NEWPORT, Oregon - by Michelle Homer/ www.khou.com - A former Galveston resident may have killed more than a dozen young women in the Northwest, according to authorities.
Canadian authorities believe he's the serial killer they've been hunting for more than four decades.
Bobby Jack Fowler died of lung cancer in an Oregon prison six years ago.
Fowler was arrested for kidnapping and raping a woman at a Newport, Oregon motel. The victim escaped by jumping from a second-story window, unclothed and with a rope tied around her ankle.
Fowler was convicted in 1995 and sentenced to 16 years in prison.
In January of 1995, Jennifer Esson and Kara Leas, both teenagers, vanished on a Newport road. Loggers found their bodies several weeks later. The cold case was reopened in 2009 and DNA tests linked Fowler to the murders.
He’s also been named as a person of interest in the 1992 murders of Melissa Sanders, 17, and Sheila Swanson, 19. They disappeared during a camping trip near Newport. Their bodies were found months later, but the case was never solved.
Authorities in British Columbia confirmed Tuesday that Fowler’s DNA has now been linked to at least one of the infamous "Highway of Tears" murders that have haunted the Vancouver area for years.
The remains of 18 young women were found along three Vancouver-area highways between 1969 and 2006.
One of the victims, 16-year-old Colleen MacMillen, was killed in 1974. She disappeared while hitchhiking to a friend’s house. At the time, Fowler was working as a roofer in the area.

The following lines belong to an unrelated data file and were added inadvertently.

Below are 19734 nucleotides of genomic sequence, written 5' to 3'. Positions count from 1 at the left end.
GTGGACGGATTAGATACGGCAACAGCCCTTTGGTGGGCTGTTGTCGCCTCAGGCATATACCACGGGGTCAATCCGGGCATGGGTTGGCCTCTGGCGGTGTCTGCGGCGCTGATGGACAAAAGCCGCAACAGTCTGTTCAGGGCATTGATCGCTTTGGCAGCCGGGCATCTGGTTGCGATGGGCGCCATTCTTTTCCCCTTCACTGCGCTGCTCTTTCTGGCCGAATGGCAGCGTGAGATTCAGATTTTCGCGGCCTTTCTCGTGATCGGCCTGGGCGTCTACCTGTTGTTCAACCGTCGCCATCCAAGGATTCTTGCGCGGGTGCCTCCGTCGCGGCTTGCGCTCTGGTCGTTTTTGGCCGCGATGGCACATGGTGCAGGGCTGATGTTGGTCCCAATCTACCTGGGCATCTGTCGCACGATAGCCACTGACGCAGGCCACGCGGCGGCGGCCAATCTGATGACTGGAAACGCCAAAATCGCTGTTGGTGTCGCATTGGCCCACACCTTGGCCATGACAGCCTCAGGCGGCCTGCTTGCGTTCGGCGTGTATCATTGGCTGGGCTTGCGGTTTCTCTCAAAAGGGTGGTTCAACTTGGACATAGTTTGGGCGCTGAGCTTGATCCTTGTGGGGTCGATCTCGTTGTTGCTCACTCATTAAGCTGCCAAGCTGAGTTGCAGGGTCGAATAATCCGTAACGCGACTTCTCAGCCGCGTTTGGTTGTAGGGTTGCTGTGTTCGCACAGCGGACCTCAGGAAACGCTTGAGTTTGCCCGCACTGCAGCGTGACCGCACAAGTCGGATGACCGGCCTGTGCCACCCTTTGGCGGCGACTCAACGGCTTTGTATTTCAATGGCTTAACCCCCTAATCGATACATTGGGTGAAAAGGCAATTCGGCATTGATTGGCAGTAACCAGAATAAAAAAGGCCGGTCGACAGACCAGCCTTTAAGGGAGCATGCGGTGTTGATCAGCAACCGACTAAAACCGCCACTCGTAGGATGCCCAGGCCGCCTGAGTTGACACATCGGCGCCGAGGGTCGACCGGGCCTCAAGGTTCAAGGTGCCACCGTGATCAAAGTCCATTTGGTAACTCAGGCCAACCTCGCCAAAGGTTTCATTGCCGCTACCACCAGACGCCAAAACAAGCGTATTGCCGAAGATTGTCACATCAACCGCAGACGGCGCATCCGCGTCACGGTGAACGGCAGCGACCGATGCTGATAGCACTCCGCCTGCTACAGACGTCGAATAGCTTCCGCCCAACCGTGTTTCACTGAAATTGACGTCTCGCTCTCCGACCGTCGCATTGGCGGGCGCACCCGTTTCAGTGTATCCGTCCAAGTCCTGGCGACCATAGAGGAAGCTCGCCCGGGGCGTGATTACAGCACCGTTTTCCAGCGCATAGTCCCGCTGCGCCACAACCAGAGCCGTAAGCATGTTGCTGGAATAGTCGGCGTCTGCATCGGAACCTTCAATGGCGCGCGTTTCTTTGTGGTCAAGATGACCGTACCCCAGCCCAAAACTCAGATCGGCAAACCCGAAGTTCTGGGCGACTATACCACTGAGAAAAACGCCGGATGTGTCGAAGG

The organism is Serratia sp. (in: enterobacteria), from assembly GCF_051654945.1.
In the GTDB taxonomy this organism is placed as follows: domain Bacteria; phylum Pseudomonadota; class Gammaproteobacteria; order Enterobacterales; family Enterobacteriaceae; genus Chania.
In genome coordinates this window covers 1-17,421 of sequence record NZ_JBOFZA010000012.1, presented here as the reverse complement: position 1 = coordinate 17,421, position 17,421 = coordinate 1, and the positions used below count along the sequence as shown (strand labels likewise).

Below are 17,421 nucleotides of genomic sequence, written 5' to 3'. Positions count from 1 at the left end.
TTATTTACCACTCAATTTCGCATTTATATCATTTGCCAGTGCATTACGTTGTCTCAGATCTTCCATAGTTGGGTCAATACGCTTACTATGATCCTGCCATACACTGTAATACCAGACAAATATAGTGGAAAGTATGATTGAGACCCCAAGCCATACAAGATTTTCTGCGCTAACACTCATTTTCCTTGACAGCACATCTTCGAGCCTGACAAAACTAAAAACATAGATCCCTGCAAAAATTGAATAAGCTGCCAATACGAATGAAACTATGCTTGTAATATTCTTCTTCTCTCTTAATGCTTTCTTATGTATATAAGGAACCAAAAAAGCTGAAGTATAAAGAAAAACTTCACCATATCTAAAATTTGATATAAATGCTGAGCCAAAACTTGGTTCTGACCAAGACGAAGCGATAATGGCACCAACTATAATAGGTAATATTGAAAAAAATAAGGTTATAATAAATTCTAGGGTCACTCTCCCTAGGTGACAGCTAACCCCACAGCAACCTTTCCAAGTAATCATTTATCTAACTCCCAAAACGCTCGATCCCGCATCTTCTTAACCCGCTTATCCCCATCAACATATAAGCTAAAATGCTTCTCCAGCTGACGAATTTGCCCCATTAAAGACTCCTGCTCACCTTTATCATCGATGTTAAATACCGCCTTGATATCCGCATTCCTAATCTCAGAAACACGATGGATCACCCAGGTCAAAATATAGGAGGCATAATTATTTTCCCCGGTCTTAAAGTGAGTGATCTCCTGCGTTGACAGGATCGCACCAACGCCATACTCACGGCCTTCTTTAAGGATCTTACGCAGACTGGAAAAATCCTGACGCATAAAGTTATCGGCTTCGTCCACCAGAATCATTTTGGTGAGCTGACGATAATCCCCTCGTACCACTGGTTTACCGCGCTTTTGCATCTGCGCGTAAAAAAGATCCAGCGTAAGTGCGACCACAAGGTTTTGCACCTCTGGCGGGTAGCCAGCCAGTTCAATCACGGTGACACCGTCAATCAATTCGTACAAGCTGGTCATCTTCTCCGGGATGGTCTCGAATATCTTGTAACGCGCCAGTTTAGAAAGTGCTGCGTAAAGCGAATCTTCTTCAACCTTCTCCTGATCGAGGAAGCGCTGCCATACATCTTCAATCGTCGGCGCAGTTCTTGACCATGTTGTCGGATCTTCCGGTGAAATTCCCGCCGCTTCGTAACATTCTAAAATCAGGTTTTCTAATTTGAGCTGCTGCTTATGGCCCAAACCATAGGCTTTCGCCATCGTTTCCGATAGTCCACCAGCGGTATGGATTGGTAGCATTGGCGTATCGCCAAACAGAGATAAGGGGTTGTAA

"We are simply stunned and very grateful for their hard work," Shawn MacMillen, the victim’s brother, said at Tuesday’s news conference.
Other evidence has connected Fowler to two more unsolved cases from 1973.
He has been eliminated as a suspect in eight of the Highway of Tears cases, but the investigation continues into the others.
Authorities say Fowler was a transient who traveled between the U.S. and Canada, working odd jobs.
"He stayed and lived in motels or rented, and liked old cars that he drove until they quit," police said Tuesday. "He frequented bars and restaurants and was violent toward men and women and picked up hitchhikers."
Investigators describe the "Highway of Tears" case as one of the most complicated in recent history.
"This is huge. This is tough. We have people who are deceased. We have witnesses who are deceased. We have people who we believe may be responsible who are deceased," one lead investigator said.
As many as 75 investigators have worked on the crimes through the years. They’ve looked at several suspects including Seattle serial killer Ted Bundy.
Fowler lived all over Texas -- including Galveston, High Island, Bolvar Peninsula and Gilchrist -- most recently in the late 80s and early 90s. Police in British Columbia are asking anyone who knew him to come forward to help them trace his whereabouts.
This story comes to us through KFDM's media partnership with KHOU-TV in Houston